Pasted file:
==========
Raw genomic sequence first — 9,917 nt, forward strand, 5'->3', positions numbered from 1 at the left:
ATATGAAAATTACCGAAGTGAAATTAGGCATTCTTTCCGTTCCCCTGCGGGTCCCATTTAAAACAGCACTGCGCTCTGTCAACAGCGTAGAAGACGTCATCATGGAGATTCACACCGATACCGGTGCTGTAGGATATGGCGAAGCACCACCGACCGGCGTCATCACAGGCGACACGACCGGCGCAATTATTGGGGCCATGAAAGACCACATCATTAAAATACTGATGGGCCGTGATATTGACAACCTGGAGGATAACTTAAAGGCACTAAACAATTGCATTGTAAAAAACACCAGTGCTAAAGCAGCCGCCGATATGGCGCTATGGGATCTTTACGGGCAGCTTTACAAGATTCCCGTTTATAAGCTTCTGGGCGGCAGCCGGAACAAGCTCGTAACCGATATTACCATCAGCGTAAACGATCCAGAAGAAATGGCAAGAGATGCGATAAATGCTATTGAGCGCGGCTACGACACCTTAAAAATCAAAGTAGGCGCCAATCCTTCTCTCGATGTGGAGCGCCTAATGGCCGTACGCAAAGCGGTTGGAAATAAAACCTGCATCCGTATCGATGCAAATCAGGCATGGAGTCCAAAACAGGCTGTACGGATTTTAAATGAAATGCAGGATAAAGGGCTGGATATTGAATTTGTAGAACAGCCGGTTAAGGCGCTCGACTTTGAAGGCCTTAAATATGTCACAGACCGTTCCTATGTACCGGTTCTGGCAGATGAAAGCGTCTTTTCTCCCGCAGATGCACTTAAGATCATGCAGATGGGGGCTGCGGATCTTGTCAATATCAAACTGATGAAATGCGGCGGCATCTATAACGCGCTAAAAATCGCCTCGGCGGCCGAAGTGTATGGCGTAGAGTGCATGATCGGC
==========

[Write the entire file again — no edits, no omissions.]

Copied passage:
Raw genomic sequence first — 9,917 nt, forward strand, 5'->3', positions numbered from 1 at the left:
ATATGAAAATTACCGAAGTGAAATTAGGCATTCTTTCCGTTCCCCTGCGGGTCCCATTTAAAACAGCACTGCGCTCTGTCAACAGCGTAGAAGACGTCATCATGGAGATTCACACCGATACCGGTGCTGTAGGATATGGCGAAGCACCACCGACCGGCGTCATCACAGGCGACACGACCGGCGCAATTATTGGGGCCATGAAAGACCACATCATTAAAATACTGATGGGCCGTGATATTGACAACCTGGAGGATAACTTAAAGGCACTAAACAATTGCATTGTAAAAAACACCAGTGCTAAAGCAGCCGCCGATATGGCGCTATGGGATCTTTACGGGCAGCTTTACAAGATTCCCGTTTATAAGCTTCTGGGCGGCAGCCGGAACAAGCTCGTAACCGATATTACCATCAGCGTAAACGATCCAGAAGAAATGGCAAGAGATGCGATAAATGCTATTGAGCGCGGCTACGACACCTTAAAAATCAAAGTAGGCGCCAATCCTTCTCTCGATGTGGAGCGCCTAATGGCCGTACGCAAAGCGGTTGGAAATAAAACCTGCATCCGTATCGATGCAAATCAGGCATGGAGTCCAAAACAGGCTGTACGGATTTTAAATGAAATGCAGGATAAAGGGCTGGATATTGAATTTGTAGAACAGCCGGTTAAGGCGCTCGACTTTGAAGGCCTTAAATATGTCACAGACCGTTCCTATGTACCGGTTCTGGCAGATGAAAGCGTCTTTTCTCCCGCAGATGCACTTAAGATCATGCAGATGGGGGCTGCGGATCTTGTCAATATCAAACTGATGAAATGCGGCGGCATCTATAACGCGCTAAAAATCGCCTCGGCGGCCGAAGTGTATGGCGTAGAGTGCATGATCGGC